Tomma Abts

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Texte Zur Kunst #97
March 2015 “Bohemia”


Exile and marginality, network availability, mass- versus subcultural identities, privilege, opting (versus dropping) out – these are elements this issue takes on. The fading of bohemia’s appeal is no doubt linked in part to a growing preference for the web’s promise of total-connectivity. Though could another factor be at work here too: an underlying sense that perhaps the real displacement and disenfranchisement after which romantic notions of “bohemia” were later formed may again be a very real threat?

ISSUE NO. 97 / MARCH 2015 “BOHEMIA”

ENGLISH CONTENTS include:

DIEDRICH DIEDERICHSEN
THE PHYSIOGNOMY OF DISENFRANCHISEMENT
“Faces of bohemia at one hundred and fifty”

THE POSSIBILITY OF LIFE AT THE SYSTEMIC EDGE
Three questions for Saskia Sassen

AT THE END OF ALTERNATIVES
An interview with Cornelia Koppetsch

PHILIPP EKARDT
FIORUCCI MADE ME NORMCORE / Five observations on art, style, and scenes today

DOUGLAS COUPLAND
BOHEMIA = UTOPIA?

DANIEL KELLER
HOTTEST NEW ALT MARRIAGE STACK SOLUTIONS / Paratext and Glossary by Ella Plevin

CAROLINE BUSTA
BASIC INSTINCT / Cyber-channels and the female pose

STEPHAN DILLEMUTH
WHAT’S YOUR NAME, BOHEMIA?

THE DEATH OF ILLUSION / An interview with Noura Wedell

MORAG KEIL
BOHEMIA COMMISSION

O CRONENBERG! (A SPOILER) / Mark von Schlegell on David Cronenberg’s recent movie “Maps to the Stars” and novel “Consumed”

Nick Zedd on Greer Lankton at Participant Inc, New York
Tess Edmonson on Amalia Ulman at James Fuentes, New York
Ana Teixeira Pinto on Oliver Laric at Tanya Leighton, Berlin

NOT ONLY THE HEART IS NOT A METAPHOR / Rachel Haidu on Robert Gober at the Museum of Modern Art, New York

TOTAL CONFUSION / Christian Naujoks on Cosima von Bonin at Mumok, Vienna

GLOOM / Amy Lien and Enzo Camacho on the Taipei Biennial 2014

A GLIMPSE AT THE SOCIAL LIFE OF PAINTINGS / Catherine Chevalier on Marcel Duchamp at Centre Pompidou, Paris

LEWIS BALTZ (1945–2014)
by Jeff Rian

EDITION

TOMMA ABTS
AVERY SINGER

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Jan Verwoert
Tell Me What You Want, What You Really, Really Want

 

Edited by Vanessa Ohlraun

Tell Me What You Want, What You Really, Really Want
brings together a selection of recent writings by art critic Jan Verwoert for the first time. Published in collaboration with Piet Zwart Institute, Willem de Kooning Academy in Rotterdam, the book galvanizes central themes Verwoert has been developing in pursuit of a language to describe art’s transformative potential in conceptual, performative, and emotional terms. He analyzes the power of public gestures to constitute communities as well as the pressure to perform that governs the sphere of creative labor, in order to show how particular artists perform gestures and invoke community differently. Exploring the emotional power games that shape social relations, Verwoert looks for an alternative ethos of action and feeling, asking: How can a modernist approach to artistic form as a means of social critique be expanded to fully avow its subliminal affective undercurrents, and produce a pleasurably crooked form of criticality in art and writing?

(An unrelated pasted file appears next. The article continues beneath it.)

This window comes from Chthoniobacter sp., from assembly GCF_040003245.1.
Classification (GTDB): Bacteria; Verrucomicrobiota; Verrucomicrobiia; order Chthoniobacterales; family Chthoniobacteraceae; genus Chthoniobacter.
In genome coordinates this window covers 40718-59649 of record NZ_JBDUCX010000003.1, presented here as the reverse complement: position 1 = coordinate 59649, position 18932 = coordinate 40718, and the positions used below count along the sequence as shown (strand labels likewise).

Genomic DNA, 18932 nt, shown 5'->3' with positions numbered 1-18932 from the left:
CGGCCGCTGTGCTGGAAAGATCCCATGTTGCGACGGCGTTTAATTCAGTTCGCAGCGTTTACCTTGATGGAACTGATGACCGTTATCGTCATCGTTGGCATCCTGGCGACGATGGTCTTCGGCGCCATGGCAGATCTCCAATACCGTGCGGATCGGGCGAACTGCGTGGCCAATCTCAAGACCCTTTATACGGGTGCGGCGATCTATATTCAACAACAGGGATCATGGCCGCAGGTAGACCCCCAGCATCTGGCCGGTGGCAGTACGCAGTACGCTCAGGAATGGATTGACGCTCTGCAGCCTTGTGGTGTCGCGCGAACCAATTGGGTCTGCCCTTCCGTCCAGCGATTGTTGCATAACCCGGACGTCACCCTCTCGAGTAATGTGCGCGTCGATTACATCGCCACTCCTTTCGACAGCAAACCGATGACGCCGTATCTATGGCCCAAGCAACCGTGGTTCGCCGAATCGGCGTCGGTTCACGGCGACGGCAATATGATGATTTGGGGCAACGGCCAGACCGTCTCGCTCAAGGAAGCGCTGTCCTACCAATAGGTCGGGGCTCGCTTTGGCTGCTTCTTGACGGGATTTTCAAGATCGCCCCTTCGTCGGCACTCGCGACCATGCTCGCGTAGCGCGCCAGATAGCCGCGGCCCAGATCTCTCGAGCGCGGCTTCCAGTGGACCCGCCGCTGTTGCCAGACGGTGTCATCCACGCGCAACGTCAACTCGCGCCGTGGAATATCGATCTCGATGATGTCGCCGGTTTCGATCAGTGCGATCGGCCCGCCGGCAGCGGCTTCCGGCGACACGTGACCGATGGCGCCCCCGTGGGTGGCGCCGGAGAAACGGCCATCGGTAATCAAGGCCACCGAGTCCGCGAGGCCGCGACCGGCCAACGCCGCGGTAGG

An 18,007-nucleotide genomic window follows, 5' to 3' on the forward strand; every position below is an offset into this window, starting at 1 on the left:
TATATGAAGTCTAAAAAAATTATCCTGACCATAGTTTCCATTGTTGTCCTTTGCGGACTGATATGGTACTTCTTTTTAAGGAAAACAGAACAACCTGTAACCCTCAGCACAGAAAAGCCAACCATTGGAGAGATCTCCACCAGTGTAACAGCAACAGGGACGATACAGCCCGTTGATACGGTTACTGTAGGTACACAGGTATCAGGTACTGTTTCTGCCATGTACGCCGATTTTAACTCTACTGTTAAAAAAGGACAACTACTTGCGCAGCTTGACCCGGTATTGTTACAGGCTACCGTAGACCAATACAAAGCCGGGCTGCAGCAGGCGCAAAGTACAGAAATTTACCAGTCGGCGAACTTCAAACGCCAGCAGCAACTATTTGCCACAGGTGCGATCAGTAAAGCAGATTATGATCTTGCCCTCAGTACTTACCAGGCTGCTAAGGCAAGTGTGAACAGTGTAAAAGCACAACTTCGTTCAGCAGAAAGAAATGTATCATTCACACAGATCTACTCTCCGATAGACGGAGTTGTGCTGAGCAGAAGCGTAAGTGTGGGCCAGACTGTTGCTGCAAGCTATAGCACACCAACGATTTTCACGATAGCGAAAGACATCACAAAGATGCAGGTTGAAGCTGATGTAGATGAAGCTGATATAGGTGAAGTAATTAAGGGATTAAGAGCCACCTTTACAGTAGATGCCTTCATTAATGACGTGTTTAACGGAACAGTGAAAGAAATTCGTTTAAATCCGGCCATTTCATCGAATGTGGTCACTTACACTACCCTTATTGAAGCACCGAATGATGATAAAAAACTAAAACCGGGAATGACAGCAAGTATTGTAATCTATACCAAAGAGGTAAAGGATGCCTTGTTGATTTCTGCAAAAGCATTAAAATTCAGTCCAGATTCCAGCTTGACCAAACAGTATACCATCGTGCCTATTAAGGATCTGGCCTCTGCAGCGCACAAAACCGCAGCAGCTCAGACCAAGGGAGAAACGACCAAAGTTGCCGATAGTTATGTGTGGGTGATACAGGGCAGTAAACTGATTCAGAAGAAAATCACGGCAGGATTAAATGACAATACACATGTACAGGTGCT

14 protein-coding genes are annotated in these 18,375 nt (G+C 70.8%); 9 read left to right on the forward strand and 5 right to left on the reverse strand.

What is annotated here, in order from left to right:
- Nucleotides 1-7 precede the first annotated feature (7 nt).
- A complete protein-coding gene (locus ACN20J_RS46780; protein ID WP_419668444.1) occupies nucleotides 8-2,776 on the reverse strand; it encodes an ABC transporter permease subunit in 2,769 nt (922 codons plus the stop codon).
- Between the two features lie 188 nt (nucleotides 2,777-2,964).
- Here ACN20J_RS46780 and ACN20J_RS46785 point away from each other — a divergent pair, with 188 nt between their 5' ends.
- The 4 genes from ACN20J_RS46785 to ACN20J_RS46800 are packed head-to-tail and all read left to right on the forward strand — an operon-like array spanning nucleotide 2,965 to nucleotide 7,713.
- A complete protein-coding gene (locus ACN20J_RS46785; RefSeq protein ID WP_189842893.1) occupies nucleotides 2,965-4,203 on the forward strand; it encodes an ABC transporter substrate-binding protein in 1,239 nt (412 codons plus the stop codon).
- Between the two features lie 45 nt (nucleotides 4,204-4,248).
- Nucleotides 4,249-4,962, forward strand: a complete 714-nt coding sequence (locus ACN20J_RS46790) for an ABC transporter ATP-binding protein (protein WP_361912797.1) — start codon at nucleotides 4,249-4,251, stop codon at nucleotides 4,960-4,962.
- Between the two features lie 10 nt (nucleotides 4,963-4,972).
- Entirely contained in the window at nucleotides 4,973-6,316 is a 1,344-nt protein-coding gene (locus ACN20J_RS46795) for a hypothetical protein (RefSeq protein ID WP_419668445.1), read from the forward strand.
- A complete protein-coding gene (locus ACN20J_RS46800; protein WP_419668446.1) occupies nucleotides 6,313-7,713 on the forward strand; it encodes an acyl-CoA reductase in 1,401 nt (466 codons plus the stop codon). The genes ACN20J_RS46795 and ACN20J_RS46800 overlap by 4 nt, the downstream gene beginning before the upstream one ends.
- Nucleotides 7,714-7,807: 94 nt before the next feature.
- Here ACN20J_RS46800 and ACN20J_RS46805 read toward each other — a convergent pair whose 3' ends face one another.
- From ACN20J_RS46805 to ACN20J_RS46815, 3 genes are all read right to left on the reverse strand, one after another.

“If we perceive the pressure to perform to be innately linked to the regimentation of options, to imagine the ethos of a resistant practice implies an exploration of the conditions, situations, and potentialites that lie beyond the option menus and the exclusivity of the yes and no. In artistic practice this dedication to imagining other ways to perform and other ways to enjoy consumption means claiming the imagination and the aesthetic experience as a field of collective agency where workable forms of resistance can be devised.”

Co-published with Piet Zwart Institute, Willem de Kooning Academy

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Tomma Abts
Düsseldorf 2011

Tomma Abts is one of the most outstanding painters of her generation. Her paintings are created in a slow and strict process in which she applies purely geometric forms, layer upon layer, with oil and acrylic paints, always using the same portrait format of 48 x 38 cm. Isolated recognisable edges and translucent layers make Abts’ works a reflection on the painting process itself. The catalogue brings together her older as well as her most recent works. Drawings that have been created parallel to her canvases over the past years and are thus far not well known will be published here for the first time. This publication is a visual continuation of her work, designed by the artist herself, and contains installation views as well as numerous large-format illustrations.

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